Utilizing Widefield SS-OCTA to evaluate diabetic retinopathy severity

John B. Miller, MD, discusses widefield swept-source OCTA and its use in monitoring biomarkers in diabetic retinopathy.

On October 10, 2021, John B. Miller, MD, presented his talk entitled, “Evaluation of Nonperfusion Area and Other Vascular Metrics by Widefield SS-OCTA as Biomarkers of Diabetic Retinopathy Severity,” at the ASRS 39th Annual Scientific Meeting.

Dr. Miller practices at Massachusetts Eye and Ear Infirmary, Retina Service. He is also an assistant professor of ophthalmology at Harvard Medical School.

Video transcript

Yeah, so I'm John Miller. I work at Mass. Eye and Ear and I run the Harvard Retinal Imaging Lab focusing on novel imaging devices and diabetic retinopathy specifically.

So we've done a lot of work with widefield swept-source OCT-A, which is still an investigational device that offers wider field of view and enhanced resolution. We focused on clinical applications and that can benefit our patients in routine clinical practice. So specifically in diabetic retinopathy, we've shown that you can predict complications like vitreous hemorrhage and neovascular glaucoma, based on specific parameters shown by the widefield swept-source OCT-A. More specifically, this technology is different from what we use routinely in clinic with spectral domain because it can give us a wider field of view to give us metrics on non-perfusion area and specific features of the neovascularization.

Today's talk is specifically on how can we classify diabetic retinopathy with OCT-A? Traditionally, we've always used fundus photographs and exam findings to identify diabetic retinopathy lesions and classify patient disease. But this has some subjectivity and is also time-intensive in some cases, and doesn't have the same quantified metrics that the OCT-A technology can provide.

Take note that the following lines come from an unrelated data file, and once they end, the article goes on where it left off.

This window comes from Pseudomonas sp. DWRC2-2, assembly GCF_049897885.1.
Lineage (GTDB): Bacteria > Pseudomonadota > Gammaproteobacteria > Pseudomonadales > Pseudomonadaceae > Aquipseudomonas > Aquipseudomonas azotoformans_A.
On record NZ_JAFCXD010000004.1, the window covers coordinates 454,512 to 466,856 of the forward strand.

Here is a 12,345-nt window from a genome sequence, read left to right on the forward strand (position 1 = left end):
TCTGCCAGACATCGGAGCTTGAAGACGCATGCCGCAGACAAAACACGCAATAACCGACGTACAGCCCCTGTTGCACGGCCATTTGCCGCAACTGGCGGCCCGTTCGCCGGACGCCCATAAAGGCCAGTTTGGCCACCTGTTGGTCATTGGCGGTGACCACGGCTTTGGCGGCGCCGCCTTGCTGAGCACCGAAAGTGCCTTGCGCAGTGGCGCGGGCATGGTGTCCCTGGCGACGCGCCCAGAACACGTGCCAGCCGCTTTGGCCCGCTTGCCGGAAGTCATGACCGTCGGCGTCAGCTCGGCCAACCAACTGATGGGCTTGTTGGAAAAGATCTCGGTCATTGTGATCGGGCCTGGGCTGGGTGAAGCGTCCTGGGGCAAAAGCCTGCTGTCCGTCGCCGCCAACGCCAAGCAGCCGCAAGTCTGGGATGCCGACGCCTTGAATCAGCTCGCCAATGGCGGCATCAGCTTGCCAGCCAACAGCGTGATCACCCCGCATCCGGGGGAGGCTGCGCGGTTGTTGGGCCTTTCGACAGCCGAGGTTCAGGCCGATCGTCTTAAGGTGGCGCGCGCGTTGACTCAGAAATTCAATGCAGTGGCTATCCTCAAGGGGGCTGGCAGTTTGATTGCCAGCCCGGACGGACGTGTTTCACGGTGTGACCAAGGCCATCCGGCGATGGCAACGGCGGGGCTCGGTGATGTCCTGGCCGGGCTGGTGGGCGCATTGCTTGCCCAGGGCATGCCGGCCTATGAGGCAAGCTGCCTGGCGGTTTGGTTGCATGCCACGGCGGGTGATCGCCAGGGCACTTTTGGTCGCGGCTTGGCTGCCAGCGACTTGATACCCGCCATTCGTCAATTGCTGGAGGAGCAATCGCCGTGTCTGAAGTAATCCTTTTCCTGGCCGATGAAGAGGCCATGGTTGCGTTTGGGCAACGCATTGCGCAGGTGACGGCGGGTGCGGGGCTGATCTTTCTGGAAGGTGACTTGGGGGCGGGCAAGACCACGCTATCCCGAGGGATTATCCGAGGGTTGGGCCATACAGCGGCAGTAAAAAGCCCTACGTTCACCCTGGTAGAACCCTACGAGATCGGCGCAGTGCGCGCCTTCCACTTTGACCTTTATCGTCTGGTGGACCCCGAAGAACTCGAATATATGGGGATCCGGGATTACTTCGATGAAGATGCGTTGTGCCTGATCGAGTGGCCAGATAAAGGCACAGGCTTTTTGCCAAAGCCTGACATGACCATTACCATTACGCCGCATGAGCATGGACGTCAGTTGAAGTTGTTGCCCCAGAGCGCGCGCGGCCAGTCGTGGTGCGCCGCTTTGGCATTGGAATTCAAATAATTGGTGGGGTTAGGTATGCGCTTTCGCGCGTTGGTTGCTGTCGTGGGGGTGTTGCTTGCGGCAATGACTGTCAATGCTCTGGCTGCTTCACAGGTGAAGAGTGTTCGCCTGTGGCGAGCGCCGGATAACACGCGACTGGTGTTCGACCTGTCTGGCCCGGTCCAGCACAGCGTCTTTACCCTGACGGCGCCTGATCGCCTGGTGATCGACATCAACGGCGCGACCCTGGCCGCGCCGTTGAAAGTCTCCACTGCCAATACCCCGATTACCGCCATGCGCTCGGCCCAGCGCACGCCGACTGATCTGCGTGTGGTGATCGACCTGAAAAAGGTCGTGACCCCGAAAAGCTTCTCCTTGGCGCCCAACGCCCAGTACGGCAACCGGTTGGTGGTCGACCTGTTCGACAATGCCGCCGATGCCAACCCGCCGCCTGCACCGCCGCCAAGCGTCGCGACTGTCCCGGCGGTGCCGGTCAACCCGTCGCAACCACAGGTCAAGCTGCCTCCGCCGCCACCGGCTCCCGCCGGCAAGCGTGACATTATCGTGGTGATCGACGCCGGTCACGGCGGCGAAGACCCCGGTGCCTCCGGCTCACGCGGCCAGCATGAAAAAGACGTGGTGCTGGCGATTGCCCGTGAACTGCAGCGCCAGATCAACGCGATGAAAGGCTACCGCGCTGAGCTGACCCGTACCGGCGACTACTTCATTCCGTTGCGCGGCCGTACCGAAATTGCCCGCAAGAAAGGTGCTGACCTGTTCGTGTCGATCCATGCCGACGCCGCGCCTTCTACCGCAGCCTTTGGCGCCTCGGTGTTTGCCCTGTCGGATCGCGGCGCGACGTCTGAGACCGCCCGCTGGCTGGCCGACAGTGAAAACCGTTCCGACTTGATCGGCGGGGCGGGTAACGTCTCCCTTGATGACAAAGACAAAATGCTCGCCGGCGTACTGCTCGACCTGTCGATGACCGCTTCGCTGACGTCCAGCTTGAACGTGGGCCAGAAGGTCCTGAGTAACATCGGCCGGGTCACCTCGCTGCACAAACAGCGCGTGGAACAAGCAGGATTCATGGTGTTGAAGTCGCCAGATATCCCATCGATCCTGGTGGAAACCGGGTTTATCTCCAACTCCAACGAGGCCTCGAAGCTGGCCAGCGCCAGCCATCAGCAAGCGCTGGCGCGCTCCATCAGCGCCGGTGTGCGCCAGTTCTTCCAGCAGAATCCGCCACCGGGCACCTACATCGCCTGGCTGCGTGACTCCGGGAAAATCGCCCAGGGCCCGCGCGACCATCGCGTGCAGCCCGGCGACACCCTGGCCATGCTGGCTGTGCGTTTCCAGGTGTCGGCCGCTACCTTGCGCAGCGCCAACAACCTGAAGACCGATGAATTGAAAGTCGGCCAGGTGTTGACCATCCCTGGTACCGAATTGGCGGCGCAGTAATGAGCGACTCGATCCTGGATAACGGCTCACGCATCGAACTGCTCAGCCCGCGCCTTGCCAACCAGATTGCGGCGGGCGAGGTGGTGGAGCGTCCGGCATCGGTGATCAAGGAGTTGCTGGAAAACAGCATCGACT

So we showed that non-perfusion area was better than all other metrics at identifying diabetic retinopathy severity stage. And I think that this could be an important technology for our clinical practice as the device becomes more widely used. Specifically, we, I mean, we all use a lot of anti-VEGF injections, and there are difficult clinical decisions as to when to stop or when to initiate treatment. And having an actual metric like the non-perfusion area to follow over time, or the relative ischemia of the retina, may be a guide for our clinical care to help initiate or cease treatment for these patients with diabetic retinopathy.

Specifically, you can avoid doing a fluorescein angiography, which is an invasive test, it often requires a nurse; there are some severe allergic reactions. It is rare, but it can cause severe anaphylaxis, and it's just difficult to do at every clinical visit whereas we all are very used to getting an OCT at every clinic visit. So this could be an add-on to those routine OCTs.

The American Society of Retina Specialists (ASRS) hosted its 39th Annual Scientific Meeting from October 8-12, 2021, at the JW Marriott San Antonio Hill Country Resort and Spa in San Antonio, Texas.

According to ASRS, its 2021 scientific program offered attendees innovations in retina science, clinical practice, and surgery with 148 papers, 165 posters, 46 papers on demand, and 69 films, as well as a wide range of networking opportunities and the chance to exchange ideas and perspectives with peers.

Related Content: Additional ASRS 2021 Content | Conference Coverage | Ophthalmology